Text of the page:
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298 Final analysis of the phase 1 trial of NY-ESO-1–specific T-cell receptor (TCR) T-cell therapy (letetresgene autoleucel; GSK3377794) in patients with advanced synovial sarcoma (SS)
  1. Sandra D’Angelo1,
  2. George Demetri2,
  3. Brian Van Tine3,
  4. Mihaela Druta4,
  5. John Glod5,
  6. Warren Chow6,
  7. Naimish Pandya7,
  8. Aisha Hasan7,
  9. Victoria Chiou7,
  10. Jenna Tress7,
  11. Julie Edwards7,
  12. Tim Young7,
  13. Mary Woessner7,
  14. Alexandra Gyuerdieva7,
  15. Stefan Zajic7,
  16. Sophia Goodison7 and
  17. Dejka Araujo8
  1. 1Memorial Sloan Kettering Cancer Center, New York, NY, USA
  2. 2Dana-Farber Cancer Institute and Ludwig Center at Harvard, Boston, MA, USA
  3. 3Washington University in St. Louis, St Louis, MO, USA
  4. 4H. Lee Moffitt Cancer Center, Tampa, FL, USA
  5. 5National Cancer Institute, Bethesda, MD, USA
  6. 6City of Hope Comprehensive Cancer Center, Duarte, CA, USA
  7. 7GlaxoSmithKline, Collegeville, PA, USA
  8. 8University of Texas/MD Anderson Cancer Center, Houston, TX, USA


Background NY-ESO-1–specific T cells (letetresgene autoleucel [lete-cel]; GSK3377794) are autologous T cells transduced with a self-inactivating lentiviral vector to express an engineered NY-ESO-1–specific TCR that recognizes HLA-A*02–presented peptides derived from NY-ESO-1, a cancer/testis antigen expressed in 70%–80% of SS. NCT01343043 was a Phase I, open-label trial assessing safety, efficacy, and pharmacokinetics of lete-cel in patients with SS; activity was evaluated after different lymphodepletion conditioning regimens and in patients with differing levels of NY-ESO-1 expression.

Methods Patients with unresectable, metastatic, or recurrent SS who were intolerant/nonresponsive to standard first-line chemotherapy enrolled in 4 cohorts based on NY-ESO-1 tumor expression were lymphodepleted and received lete-cel infusion (table 1). Primary endpoint was investigator-assessed overall response rate (ORR) per RECIST v1.1; secondary endpoints included duration of response (DoR), progression-free survival (PFS), overall survival (OS), and safety. Transduced cell persistence was measured by qPCR of transgene vector copies in DNA extracted from PBMCs. Study was not designed/powered to compare cohorts.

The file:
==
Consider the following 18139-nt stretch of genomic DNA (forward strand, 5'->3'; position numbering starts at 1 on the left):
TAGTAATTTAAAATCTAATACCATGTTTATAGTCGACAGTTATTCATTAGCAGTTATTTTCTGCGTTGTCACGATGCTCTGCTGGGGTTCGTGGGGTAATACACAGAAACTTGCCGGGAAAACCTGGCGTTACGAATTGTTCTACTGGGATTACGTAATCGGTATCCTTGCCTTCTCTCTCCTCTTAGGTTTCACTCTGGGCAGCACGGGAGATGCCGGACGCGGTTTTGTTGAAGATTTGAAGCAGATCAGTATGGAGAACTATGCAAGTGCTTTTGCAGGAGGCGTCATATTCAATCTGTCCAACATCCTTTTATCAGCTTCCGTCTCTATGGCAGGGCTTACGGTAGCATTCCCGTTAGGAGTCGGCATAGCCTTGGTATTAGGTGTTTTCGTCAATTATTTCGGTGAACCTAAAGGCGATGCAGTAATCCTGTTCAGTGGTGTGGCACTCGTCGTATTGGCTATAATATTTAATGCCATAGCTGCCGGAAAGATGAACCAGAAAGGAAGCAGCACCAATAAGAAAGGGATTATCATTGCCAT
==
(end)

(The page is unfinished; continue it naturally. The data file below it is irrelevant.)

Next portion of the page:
Results Overall, 50 patients enrolled; 45 received lete-cel infusion (modified intent-to-treat population). Demographics were similar between cohorts. Median time in study was 480/278/605/643 days in Cohorts 1/2/3/4, respectively. At study completion, ORR ranged from 20%–50% between cohorts, with 1 complete (lasting 34 weeks) and 14 partial responses (table 1). In Cohorts 1/2/3/4, respectively, median DoR was 31.0/8.6/32.1/16.4 weeks; median PFS was 15.4/13.1/8.6/22.4 weeks (table 1). As of 27Jan2020, median OS for Cohorts 1/2/3 was 24.3/9.9/19.9 months; Cohort 4 median OS was immature (table 1). Across cohorts, Grade ≥3 adverse events (AEs) in ≥40% of patients were mostly hematologic in nature; Grade ≥3 serious AEs (SAEs) were most frequently febrile neutropenia, dyspnea, and neutropenia (table 2). AEs of special interest included cytokine release syndrome in 44% of patients (n=20; maximum Grade 1/2/3/4 in 9/7/3/1 patients, respectively; 5 patients had SAEs [Grade ≥3 in 2 patients]; all AEs/SAEs resolved); Guillain-Barré syndrome in 2 patients (Grade 3 SAEs; resolved with sequalae); and multilineage cytopenias in 96% of patients (n=43; maximum Grade 5 in 1 patient, Grade 3/4 in others). Peak persistence of transduced cells was generally higher in responders vs non-responders (table 1); time to peak persistence was similar between these groups (median 8 days). No patients tested positive for replication-competent lentivirus.

Abstract 298 Table 1

NY-ESO-1 expression and lymphodepletion regimen in Cohorts 1–4, efficacy, and peak persistence in responders and nonresponders; mITT population

Abstract 298 Table 2

Number of patients with Grade ≥3 AEs in the mITT population*

Conclusions In patients with advanced SS who need effective treatment, lete-cel had a manageable safety profile; responses occurred in all cohorts, but patients with high NY-ESO-1 expression and more intensive lymphodepletion regimen received greatest benefit.

Acknowledgements This study (208466) was funded by GlaxoSmithKline. Medical writing assistance was provided by Gemma Corr, DPhil, and Tiffany Brake, PhD, of Fishawack Indicia, UK, and funded by GlaxoSmithKline. We thank Ran Ji for contributions to statistical analysis.

Trial Registration Clinicaltrials. gov NCT01343043

Ethics Approval This study was approved by the appropriate institutional review boards and independent ethics committees.

This is an open access article distributed in accordance with the Creative Commons Attribution 4.0 Unported (CC BY 4.0) license, which permits others to copy, redistribute, remix, transform and build upon this work for any purpose, provided the original work is properly cited, a link to the licence is given, and indication of whether changes were made. See:

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